Officials seek $4.65 million for repairs

Berkeley County School officials hope to renovate South Middle School in Martinsburg.

Berkeley County School officials hope to renovate South Middle School in Martinsburg.

December 17, 2002|by CANDICE BOSELY

MARTINSBURG, W.Va. - Berkeley County Schools officials returned from Charleston, W.Va., Monday, after requesting $4.65 million from the School Building Authority to renovate and expand South Middle School in Martinsburg.

The SBA is expected to announce in March whether the funding will be awarded.

Schools Superintendent Manny Arvon and Board of Education President Bill Queen made the presentation to SBA members, who come from various parts of the state.

If Berkeley County receives the funding, another $1.15 million in local money will be used to renovate South Middle, expand the school's kitchen, build new classrooms and create functional science laboratories, among other plans.


If the funding is not received, the county will fall behind in its plan to complete nine school building projects by the year 2006.

"Losing a year could be devastating," Arvon said.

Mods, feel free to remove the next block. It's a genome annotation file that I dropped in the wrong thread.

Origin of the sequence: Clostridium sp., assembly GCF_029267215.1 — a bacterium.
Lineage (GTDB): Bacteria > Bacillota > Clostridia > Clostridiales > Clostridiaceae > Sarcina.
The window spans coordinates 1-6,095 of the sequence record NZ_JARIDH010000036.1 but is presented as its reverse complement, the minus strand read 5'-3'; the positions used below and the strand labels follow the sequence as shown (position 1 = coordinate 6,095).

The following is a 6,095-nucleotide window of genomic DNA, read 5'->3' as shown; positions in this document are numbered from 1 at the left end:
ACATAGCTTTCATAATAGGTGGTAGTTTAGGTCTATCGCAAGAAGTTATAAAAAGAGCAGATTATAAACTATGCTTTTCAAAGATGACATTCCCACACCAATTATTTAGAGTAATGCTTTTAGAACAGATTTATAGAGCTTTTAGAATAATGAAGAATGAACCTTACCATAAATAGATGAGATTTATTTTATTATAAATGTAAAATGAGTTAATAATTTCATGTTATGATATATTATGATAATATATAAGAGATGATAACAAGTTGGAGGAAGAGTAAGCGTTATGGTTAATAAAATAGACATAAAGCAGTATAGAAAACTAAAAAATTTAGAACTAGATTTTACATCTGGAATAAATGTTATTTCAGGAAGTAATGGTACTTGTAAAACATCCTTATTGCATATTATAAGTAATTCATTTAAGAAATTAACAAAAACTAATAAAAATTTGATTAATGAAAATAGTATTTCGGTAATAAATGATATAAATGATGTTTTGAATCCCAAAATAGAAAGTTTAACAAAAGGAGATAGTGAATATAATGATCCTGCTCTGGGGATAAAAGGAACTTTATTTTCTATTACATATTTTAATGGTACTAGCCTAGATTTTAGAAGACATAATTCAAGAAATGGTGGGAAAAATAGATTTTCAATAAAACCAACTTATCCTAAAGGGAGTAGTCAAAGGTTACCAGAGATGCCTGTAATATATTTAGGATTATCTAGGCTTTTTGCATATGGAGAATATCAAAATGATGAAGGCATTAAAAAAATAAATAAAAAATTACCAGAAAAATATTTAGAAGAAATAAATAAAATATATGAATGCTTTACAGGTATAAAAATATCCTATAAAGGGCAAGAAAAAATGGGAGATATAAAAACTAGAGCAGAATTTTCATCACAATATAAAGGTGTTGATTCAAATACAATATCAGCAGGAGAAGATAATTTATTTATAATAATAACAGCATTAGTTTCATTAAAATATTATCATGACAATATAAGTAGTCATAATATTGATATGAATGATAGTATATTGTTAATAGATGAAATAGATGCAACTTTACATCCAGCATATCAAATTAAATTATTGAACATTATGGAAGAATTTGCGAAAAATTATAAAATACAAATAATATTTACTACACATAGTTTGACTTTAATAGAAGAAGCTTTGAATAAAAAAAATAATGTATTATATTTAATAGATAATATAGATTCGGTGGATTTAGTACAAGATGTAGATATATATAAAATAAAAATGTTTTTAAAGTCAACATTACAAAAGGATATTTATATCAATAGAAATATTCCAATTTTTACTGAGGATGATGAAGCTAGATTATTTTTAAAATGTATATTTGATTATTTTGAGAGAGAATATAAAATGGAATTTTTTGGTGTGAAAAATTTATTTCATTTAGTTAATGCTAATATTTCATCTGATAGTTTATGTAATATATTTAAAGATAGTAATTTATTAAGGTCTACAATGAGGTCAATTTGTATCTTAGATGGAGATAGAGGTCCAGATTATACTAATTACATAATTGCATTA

Built in 1952, South Middle has fallen victim to an ever-growing student population, said Arvon, a former South Middle principal. This year, 437 new students enrolled in schools throughout the county.

Additional curriculum programs, including special education and classes in the arts, means more space and teachers are needed.

To accommodate the needs, South Middle's stage was boarded up and is being used as a band classroom, a former teacher's lounge is now a special education classroom, three trailers were put in behind the school and some classrooms were partitioned to make two classrooms from what was one, Arvon said.

"It's to the point where it's time to renovate and turn that into a first-class building," Arvon said.

Both Arvon and Queen said they were encouraged by the reception they received from SBA members.

Normally county officials are a allowed a five-minute pitch, followed by a five-minute question-and-answer session. Arvon and Queen, though, were before the board for 25 minutes.

"I think we have a good rapport with those people," Queen said. "The SBA has been very kind to us."

Since its inception 14 years ago, the SBA has awarded more than $35 million to Berkeley County.

Overall, for every dollar contributed by the SBA, $2 in local money is used for building projects in Berkeley County. Some projects will be funded entirely by local money, Queen said.

Normally, school employees make their pitches in November and hear around this time whether they have received SBA funding, board members said.

This year, possibly because of the state's projected $250 million budget shortfall, both were postponed a bit. Now, SBA decisions will not be made until after the state Legislature's 60-day session begins in January.

South Middle, beside Martinsburg High School off Queen Street, was named a state School of Excellence two years ago.

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